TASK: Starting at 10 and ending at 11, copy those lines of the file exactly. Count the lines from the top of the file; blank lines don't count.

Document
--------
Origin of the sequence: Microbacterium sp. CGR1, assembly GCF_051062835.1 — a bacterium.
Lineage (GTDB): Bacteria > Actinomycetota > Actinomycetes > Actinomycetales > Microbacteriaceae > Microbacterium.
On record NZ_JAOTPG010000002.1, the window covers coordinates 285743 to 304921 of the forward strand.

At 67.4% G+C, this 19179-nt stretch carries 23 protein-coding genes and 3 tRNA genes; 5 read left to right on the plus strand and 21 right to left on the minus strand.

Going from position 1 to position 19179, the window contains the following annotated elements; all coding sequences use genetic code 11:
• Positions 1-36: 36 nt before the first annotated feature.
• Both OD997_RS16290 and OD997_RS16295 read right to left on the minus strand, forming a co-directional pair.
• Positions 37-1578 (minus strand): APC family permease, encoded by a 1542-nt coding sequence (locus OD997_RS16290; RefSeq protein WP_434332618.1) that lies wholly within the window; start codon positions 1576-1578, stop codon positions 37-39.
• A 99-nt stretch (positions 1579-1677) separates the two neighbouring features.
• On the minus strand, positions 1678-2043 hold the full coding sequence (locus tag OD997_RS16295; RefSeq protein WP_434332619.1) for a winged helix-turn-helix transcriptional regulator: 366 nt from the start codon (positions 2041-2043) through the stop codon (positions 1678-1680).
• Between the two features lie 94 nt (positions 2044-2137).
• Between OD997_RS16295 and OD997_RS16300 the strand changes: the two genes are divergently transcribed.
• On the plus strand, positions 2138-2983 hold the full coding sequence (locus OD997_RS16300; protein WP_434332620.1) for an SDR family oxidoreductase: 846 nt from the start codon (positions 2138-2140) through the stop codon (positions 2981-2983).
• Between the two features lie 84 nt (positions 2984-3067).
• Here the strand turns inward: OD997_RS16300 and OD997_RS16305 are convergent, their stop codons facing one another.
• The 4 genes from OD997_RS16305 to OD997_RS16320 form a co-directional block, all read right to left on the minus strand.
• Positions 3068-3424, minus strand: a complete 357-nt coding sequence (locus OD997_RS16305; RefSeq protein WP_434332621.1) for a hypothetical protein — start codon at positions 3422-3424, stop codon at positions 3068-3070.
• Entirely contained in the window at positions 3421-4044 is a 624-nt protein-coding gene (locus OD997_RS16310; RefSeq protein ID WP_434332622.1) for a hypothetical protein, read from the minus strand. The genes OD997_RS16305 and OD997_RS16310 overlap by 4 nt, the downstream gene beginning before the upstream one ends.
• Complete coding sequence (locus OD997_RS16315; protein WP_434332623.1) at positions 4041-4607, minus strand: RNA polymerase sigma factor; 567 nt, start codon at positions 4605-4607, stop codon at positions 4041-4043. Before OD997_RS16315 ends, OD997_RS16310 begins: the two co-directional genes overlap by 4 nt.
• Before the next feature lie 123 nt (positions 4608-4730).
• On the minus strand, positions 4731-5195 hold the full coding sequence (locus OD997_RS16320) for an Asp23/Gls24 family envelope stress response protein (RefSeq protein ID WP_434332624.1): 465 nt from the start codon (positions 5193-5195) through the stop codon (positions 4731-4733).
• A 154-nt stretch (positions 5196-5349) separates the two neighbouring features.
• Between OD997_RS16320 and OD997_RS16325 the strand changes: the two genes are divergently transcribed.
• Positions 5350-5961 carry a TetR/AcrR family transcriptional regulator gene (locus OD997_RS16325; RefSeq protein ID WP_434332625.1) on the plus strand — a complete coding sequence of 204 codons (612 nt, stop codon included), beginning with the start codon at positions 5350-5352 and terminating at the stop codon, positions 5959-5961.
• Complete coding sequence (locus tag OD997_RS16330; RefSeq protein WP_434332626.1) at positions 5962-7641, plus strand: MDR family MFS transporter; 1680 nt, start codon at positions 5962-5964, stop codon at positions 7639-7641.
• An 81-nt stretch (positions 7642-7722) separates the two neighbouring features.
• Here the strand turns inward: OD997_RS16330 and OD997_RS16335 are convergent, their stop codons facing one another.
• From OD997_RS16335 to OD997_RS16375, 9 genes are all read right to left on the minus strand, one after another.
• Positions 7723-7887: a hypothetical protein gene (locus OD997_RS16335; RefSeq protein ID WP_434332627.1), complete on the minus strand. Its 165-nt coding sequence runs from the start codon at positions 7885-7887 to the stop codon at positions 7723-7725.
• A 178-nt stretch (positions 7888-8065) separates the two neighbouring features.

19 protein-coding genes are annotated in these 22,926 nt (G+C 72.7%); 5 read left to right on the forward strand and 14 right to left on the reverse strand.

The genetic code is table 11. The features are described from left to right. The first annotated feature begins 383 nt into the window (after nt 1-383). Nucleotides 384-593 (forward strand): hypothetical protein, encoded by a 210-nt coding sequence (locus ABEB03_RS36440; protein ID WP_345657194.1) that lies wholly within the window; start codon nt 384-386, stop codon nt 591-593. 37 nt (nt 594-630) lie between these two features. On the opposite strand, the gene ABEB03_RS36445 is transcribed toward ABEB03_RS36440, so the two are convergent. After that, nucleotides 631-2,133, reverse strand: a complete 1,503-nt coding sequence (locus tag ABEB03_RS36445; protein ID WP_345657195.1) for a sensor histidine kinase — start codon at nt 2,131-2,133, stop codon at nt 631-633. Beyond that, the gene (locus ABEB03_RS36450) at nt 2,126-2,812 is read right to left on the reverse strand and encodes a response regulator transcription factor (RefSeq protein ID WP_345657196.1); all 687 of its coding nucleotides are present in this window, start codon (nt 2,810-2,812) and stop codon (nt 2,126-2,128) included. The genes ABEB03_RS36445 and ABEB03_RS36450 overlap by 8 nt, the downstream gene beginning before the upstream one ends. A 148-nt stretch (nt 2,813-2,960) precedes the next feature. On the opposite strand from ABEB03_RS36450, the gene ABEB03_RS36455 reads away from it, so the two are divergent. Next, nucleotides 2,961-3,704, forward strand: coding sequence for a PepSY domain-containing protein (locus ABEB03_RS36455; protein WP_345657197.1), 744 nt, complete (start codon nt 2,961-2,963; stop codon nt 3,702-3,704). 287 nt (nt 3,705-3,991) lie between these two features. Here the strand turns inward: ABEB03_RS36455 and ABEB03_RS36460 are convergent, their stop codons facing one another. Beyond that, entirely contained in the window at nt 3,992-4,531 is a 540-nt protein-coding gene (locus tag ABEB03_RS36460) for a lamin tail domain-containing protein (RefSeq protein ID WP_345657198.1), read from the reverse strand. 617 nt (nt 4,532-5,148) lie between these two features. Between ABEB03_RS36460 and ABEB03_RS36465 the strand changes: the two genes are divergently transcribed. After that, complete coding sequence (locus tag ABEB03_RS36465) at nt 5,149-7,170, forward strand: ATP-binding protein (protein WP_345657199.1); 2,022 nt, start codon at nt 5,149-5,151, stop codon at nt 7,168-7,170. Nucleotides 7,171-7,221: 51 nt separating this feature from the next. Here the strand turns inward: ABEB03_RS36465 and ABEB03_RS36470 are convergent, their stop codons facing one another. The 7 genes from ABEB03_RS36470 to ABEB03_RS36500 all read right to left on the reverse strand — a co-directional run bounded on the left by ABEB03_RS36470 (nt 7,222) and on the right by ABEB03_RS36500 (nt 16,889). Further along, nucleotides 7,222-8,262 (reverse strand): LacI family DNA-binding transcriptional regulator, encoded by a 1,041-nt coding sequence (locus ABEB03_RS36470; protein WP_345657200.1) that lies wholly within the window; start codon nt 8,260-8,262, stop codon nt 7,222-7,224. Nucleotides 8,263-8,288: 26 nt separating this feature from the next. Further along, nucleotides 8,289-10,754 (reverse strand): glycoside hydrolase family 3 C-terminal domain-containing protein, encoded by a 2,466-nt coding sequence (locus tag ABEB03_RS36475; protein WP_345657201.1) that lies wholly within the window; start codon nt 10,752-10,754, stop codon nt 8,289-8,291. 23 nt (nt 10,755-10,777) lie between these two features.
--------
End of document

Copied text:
• On the minus strand, positions 1678-2043 hold the full coding sequence (locus tag OD997_RS16295; RefSeq protein WP_434332619.1) for a winged helix-turn-helix transcriptional regulator: 366 nt from the start codon (positions 2041-2043) through the stop codon (positions 1678-1680).
• Between the two features lie 94 nt (positions 2044-2137).